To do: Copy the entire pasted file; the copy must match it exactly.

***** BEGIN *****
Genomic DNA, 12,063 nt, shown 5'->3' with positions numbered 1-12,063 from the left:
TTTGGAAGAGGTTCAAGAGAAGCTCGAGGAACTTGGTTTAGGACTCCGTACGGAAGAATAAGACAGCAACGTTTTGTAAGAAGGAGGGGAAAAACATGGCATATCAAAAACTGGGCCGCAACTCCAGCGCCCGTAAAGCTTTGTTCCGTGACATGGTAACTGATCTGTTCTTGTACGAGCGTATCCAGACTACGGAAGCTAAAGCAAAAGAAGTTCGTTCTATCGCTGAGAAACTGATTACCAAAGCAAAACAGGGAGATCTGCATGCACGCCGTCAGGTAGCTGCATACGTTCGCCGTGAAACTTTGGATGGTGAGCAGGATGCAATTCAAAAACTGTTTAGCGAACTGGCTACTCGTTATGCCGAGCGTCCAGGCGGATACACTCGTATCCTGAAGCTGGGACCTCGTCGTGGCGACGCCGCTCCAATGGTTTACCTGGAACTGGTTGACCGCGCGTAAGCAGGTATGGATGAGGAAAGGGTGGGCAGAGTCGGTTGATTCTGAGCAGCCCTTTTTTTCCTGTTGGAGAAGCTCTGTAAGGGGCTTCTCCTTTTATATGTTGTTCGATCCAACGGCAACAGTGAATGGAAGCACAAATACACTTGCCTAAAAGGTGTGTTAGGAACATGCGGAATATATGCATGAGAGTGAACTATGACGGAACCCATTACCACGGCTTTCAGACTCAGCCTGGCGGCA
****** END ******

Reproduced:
Genomic DNA, 12,063 nt, shown 5'->3' with positions numbered 1-12,063 from the left:
TTTGGAAGAGGTTCAAGAGAAGCTCGAGGAACTTGGTTTAGGACTCCGTACGGAAGAATAAGACAGCAACGTTTTGTAAGAAGGAGGGGAAAAACATGGCATATCAAAAACTGGGCCGCAACTCCAGCGCCCGTAAAGCTTTGTTCCGTGACATGGTAACTGATCTGTTCTTGTACGAGCGTATCCAGACTACGGAAGCTAAAGCAAAAGAAGTTCGTTCTATCGCTGAGAAACTGATTACCAAAGCAAAACAGGGAGATCTGCATGCACGCCGTCAGGTAGCTGCATACGTTCGCCGTGAAACTTTGGATGGTGAGCAGGATGCAATTCAAAAACTGTTTAGCGAACTGGCTACTCGTTATGCCGAGCGTCCAGGCGGATACACTCGTATCCTGAAGCTGGGACCTCGTCGTGGCGACGCCGCTCCAATGGTTTACCTGGAACTGGTTGACCGCGCGTAAGCAGGTATGGATGAGGAAAGGGTGGGCAGAGTCGGTTGATTCTGAGCAGCCCTTTTTTTCCTGTTGGAGAAGCTCTGTAAGGGGCTTCTCCTTTTATATGTTGTTCGATCCAACGGCAACAGTGAATGGAAGCACAAATACACTTGCCTAAAAGGTGTGTTAGGAACATGCGGAATATATGCATGAGAGTGAACTATGACGGAACCCATTACCACGGCTTTCAGACTCAGCCTGGCGGCA